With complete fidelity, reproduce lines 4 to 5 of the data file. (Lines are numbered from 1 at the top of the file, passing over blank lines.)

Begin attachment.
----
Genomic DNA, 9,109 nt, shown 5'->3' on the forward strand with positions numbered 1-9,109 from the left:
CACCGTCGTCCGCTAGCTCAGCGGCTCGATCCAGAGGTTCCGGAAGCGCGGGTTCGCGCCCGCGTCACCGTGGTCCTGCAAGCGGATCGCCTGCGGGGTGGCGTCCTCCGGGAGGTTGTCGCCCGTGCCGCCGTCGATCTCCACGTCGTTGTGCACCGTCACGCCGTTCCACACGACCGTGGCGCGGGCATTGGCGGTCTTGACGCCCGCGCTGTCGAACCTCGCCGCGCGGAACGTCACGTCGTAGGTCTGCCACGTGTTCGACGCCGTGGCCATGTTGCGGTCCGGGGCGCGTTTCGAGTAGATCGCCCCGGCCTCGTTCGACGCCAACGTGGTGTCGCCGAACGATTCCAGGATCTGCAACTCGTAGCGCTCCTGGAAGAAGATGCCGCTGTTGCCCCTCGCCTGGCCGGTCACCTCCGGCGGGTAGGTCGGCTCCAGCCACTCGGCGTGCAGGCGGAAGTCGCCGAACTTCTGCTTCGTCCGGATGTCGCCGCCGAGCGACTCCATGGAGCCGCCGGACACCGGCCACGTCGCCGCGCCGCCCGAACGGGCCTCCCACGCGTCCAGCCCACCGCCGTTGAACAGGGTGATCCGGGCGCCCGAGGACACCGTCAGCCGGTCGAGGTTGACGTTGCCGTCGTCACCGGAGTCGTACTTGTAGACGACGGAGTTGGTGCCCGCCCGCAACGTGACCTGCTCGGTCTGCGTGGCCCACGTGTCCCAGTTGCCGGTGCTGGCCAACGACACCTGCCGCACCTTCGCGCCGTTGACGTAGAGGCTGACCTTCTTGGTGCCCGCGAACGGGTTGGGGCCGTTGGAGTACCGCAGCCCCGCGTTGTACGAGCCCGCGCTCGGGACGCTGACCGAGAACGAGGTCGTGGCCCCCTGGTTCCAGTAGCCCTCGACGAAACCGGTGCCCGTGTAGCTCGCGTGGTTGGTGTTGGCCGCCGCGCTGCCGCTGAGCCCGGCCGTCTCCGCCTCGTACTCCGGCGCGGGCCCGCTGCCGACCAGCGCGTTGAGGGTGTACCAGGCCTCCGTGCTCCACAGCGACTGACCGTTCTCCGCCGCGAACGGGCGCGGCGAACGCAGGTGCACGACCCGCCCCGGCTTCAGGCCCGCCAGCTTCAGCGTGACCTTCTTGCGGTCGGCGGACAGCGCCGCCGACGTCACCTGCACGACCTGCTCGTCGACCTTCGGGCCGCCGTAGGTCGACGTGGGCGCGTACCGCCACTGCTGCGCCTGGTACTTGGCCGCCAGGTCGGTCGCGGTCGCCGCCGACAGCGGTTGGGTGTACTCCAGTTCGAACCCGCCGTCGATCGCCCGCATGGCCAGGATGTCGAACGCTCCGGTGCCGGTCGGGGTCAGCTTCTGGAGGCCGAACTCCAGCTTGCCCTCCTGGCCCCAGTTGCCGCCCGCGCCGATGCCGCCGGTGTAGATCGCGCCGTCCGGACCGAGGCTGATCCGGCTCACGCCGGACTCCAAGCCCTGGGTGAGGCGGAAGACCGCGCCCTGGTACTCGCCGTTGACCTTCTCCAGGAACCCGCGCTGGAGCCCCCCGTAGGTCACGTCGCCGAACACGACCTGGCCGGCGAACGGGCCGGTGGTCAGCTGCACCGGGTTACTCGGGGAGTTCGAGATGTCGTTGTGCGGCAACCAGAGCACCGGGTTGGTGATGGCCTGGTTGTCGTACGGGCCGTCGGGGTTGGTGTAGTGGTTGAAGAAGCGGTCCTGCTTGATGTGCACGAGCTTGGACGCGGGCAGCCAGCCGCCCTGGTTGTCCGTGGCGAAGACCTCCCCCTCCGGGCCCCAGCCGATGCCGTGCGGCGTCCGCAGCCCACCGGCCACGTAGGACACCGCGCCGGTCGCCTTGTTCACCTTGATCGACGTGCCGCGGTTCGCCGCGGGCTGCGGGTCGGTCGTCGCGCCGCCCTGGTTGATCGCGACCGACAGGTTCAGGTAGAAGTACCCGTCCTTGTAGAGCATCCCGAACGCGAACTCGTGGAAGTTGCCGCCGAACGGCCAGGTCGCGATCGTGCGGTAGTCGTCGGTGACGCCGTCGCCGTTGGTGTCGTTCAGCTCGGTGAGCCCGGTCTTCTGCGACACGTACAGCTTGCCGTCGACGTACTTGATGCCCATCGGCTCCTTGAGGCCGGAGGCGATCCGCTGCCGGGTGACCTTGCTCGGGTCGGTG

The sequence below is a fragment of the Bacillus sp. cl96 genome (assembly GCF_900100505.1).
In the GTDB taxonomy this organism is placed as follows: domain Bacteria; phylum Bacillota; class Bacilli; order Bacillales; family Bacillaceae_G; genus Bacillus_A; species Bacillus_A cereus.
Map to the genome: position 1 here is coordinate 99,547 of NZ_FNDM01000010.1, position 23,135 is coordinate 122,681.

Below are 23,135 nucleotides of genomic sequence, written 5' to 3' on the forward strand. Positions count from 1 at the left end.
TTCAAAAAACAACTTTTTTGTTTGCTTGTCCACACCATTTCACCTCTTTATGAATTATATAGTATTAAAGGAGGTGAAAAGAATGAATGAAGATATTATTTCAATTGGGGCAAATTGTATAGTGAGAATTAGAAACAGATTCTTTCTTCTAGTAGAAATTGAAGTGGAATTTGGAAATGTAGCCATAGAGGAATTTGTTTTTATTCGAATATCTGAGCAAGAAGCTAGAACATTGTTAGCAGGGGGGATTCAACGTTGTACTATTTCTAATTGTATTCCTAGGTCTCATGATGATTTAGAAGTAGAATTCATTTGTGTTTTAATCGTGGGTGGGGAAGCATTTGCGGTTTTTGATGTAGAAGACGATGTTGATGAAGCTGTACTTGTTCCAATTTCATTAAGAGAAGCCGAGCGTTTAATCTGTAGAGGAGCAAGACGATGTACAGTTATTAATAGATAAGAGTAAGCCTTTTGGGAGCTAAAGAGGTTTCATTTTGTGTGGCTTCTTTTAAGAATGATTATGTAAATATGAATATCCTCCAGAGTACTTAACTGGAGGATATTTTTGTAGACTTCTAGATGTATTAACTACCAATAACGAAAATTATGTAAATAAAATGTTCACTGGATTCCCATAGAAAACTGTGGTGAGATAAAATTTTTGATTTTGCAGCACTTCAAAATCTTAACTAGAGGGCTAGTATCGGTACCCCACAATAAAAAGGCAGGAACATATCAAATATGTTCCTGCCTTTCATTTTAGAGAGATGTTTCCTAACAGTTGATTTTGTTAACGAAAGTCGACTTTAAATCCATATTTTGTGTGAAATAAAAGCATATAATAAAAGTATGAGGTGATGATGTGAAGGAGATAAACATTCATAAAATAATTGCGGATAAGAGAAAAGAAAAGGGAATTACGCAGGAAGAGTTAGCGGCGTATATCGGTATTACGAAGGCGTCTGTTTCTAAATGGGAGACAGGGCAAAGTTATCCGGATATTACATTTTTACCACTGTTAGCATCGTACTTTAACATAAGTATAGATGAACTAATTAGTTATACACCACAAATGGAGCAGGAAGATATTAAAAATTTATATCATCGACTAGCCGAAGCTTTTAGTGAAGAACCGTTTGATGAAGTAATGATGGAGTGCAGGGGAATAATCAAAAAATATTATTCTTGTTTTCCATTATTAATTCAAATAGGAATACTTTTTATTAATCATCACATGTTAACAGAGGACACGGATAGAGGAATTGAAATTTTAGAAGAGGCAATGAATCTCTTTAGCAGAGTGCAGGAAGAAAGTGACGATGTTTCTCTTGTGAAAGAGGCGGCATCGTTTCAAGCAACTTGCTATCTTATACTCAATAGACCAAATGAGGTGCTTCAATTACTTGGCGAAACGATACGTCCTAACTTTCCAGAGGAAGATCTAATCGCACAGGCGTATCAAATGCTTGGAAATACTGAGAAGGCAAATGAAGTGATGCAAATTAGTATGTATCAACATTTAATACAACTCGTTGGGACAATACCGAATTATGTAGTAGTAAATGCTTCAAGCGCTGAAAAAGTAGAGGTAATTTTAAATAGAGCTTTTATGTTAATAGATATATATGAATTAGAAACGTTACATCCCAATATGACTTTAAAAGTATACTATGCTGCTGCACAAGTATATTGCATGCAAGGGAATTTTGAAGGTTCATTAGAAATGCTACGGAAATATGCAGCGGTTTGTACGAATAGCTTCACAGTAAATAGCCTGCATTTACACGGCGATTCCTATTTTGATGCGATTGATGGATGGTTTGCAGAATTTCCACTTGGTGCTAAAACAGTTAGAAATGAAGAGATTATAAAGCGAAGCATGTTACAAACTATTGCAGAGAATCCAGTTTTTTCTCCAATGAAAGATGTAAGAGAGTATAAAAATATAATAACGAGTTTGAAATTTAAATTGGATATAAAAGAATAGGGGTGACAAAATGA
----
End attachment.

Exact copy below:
In the GTDB taxonomy this organism is placed as follows: domain Bacteria; phylum Bacillota; class Bacilli; order Bacillales; family Bacillaceae_G; genus Bacillus_A; species Bacillus_A cereus.
Map to the genome: position 1 here is coordinate 99,547 of NZ_FNDM01000010.1, position 23,135 is coordinate 122,681.